Music has been around for one hell of a long time, and as modern civilization continues to unravel the story of our own origins, we’re finding continuing evidence that music was an evolving form of expression alongside our own growth as a society. Back in the 1950s, archaeologists discovered several clay tablets from roughly 3,400 years ago, which reportedly contain the oldest known written piece of music ever discovered.
According to OpenCulture, the tablets were reportedly found in the ancient Syrian city of Ugarit, and possess symbols of the hurrian language. The translation of the symbols led to the discovery of an ancient cult hymn, and while this seems to be the perfect jumping off point for an old-world chant conjuring demons or opening a portal to the bowels of Hell, it’s more along the lines of “holy crap, we’ve just discovered a boring piece of music from ancient history”.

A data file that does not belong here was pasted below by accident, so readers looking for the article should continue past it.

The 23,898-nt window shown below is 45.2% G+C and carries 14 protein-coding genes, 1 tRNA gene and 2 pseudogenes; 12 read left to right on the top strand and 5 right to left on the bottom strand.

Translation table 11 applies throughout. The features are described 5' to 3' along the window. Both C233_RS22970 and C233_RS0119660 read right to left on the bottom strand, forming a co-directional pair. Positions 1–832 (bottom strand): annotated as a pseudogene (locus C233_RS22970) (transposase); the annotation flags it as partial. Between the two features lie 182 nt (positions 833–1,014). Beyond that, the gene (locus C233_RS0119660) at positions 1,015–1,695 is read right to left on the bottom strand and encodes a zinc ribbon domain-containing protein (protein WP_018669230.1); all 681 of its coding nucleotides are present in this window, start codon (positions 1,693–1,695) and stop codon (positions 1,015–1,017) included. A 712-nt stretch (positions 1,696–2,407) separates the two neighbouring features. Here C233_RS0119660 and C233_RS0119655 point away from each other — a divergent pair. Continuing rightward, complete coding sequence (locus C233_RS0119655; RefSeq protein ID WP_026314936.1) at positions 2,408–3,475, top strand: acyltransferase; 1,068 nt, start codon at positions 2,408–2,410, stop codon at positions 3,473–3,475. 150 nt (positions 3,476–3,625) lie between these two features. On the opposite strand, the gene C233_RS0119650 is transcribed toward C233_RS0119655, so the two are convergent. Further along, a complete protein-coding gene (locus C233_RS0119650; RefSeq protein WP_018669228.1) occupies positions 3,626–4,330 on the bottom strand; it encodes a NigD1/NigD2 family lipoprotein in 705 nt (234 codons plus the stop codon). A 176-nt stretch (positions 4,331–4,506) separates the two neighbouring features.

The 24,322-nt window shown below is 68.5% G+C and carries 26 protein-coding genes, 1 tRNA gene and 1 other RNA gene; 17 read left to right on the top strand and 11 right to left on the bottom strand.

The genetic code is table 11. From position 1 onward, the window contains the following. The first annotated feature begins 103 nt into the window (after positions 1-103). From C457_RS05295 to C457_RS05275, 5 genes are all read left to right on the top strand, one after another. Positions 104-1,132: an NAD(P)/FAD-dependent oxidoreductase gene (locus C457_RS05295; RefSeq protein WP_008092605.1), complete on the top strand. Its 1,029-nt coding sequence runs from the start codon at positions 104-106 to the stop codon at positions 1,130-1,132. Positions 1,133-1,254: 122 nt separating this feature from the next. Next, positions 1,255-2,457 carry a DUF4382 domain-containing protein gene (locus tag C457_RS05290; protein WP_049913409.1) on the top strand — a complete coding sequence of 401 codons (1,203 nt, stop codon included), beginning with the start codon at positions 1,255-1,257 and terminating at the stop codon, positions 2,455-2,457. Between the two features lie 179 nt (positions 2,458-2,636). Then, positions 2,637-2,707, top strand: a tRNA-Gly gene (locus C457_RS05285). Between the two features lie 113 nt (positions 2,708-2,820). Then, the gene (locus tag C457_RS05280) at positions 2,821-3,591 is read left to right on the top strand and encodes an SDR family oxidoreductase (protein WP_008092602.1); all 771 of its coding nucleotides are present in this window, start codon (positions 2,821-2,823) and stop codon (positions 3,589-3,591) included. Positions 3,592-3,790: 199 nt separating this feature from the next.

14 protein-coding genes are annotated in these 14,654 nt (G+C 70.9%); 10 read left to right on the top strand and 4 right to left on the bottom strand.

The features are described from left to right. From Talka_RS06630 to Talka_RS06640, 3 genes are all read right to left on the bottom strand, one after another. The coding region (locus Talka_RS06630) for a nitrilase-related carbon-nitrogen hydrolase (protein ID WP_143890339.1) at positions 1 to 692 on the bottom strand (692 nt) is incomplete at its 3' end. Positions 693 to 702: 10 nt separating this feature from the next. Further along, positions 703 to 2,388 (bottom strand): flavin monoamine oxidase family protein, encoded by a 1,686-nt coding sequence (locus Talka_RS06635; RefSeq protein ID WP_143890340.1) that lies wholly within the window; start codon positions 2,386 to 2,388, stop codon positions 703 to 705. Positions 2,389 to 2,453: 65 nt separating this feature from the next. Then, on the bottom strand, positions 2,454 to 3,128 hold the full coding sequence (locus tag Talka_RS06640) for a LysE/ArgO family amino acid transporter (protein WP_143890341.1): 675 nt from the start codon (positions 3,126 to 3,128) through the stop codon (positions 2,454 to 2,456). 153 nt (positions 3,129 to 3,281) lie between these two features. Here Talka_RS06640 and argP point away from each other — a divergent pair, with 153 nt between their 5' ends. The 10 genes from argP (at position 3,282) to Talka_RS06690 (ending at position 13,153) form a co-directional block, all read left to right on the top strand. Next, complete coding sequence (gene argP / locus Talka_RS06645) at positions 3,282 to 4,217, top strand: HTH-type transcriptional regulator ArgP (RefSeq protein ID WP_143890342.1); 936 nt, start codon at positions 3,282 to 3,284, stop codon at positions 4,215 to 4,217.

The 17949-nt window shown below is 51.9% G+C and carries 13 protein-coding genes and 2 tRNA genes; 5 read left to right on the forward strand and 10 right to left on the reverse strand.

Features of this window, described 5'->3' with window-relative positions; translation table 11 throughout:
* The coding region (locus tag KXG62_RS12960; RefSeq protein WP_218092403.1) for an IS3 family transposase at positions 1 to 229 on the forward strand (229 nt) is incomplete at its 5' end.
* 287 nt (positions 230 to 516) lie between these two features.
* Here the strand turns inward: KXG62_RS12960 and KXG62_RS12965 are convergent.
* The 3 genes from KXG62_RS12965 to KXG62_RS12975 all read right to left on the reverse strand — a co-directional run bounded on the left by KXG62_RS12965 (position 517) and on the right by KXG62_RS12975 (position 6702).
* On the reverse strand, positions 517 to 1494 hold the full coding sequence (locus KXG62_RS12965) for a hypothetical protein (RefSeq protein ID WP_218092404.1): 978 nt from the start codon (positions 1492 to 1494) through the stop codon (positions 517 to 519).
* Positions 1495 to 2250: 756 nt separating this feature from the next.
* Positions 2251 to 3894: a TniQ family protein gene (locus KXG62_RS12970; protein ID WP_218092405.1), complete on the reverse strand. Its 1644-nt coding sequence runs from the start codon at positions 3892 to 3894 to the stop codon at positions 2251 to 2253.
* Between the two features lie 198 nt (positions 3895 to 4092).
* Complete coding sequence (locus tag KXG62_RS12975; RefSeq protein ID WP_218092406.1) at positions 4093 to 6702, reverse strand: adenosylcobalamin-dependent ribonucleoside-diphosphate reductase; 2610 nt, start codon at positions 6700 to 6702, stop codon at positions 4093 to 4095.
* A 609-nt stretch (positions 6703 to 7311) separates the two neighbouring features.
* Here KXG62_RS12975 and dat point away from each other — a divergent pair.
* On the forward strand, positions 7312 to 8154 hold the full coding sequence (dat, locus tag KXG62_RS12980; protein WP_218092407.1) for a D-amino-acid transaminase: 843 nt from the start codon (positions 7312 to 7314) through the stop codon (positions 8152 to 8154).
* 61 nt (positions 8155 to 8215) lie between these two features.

Listen to the piece below, played through what was undoubtedly the go-to instrument for ancient Sumerians: a midi keyboard. Be warned, it sounds like crap – but Mozart wouldn’t come along for a few millennia yet.
In 1972, the interpretation of musical notation was compiled by Anne Draffkorn Kilmer, professor of Assyriology at the University of California, 1972. While the process and reasoning for the translations is well-documented, a number of ancient-history scholars have developed their own similar interpretations as well.
A 1988 Archeologia Musicalis article confirms the theory that “the 7-note diatonic scale as well as harmony existed 3,400 years ago.” This puts a better context on the design of ancient music, and “flies in the face of most musicologist’s views that ancient harmony was virtually non-existent (or even impossible) and the scale only about as old as the Ancient Greeks.”
We’re going to really blow some minds when we finally build that time machine and bring some Zeppelin back to the Stone Age.